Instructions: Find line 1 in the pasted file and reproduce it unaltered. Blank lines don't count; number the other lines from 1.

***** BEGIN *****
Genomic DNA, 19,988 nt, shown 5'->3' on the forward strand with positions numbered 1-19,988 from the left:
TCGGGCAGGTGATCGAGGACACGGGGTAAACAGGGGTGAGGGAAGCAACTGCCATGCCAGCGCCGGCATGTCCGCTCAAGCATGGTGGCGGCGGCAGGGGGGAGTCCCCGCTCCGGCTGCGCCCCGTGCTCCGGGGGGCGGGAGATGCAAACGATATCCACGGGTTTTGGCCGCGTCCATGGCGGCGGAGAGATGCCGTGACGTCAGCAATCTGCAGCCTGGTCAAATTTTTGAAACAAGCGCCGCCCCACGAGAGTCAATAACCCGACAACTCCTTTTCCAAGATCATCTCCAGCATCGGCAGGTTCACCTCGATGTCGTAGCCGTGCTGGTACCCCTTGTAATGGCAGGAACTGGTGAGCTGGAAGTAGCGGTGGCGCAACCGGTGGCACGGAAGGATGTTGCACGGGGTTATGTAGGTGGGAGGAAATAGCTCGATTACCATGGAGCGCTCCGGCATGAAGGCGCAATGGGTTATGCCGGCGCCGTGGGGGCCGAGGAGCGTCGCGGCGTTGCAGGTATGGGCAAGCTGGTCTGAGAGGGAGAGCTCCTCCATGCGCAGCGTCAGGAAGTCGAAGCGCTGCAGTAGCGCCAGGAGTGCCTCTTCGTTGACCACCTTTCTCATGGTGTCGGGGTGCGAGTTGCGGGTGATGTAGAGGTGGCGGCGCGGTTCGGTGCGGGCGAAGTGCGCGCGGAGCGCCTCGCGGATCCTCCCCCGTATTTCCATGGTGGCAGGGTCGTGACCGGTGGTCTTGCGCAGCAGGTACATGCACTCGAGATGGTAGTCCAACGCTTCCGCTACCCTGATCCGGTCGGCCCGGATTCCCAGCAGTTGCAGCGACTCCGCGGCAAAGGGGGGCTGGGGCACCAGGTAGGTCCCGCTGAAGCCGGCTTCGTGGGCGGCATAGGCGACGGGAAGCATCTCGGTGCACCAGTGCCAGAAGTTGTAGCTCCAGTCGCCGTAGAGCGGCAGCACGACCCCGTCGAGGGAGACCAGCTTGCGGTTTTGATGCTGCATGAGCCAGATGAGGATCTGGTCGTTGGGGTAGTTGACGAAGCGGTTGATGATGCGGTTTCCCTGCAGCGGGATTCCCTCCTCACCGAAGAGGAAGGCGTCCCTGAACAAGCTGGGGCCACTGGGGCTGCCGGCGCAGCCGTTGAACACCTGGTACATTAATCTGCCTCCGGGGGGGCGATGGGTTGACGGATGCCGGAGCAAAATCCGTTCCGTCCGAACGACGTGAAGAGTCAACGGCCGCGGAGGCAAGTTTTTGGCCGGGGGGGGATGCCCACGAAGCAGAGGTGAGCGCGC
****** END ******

Genomic DNA, 19,988 nt, shown 5'->3' on the forward strand with positions numbered 1-19,988 from the left: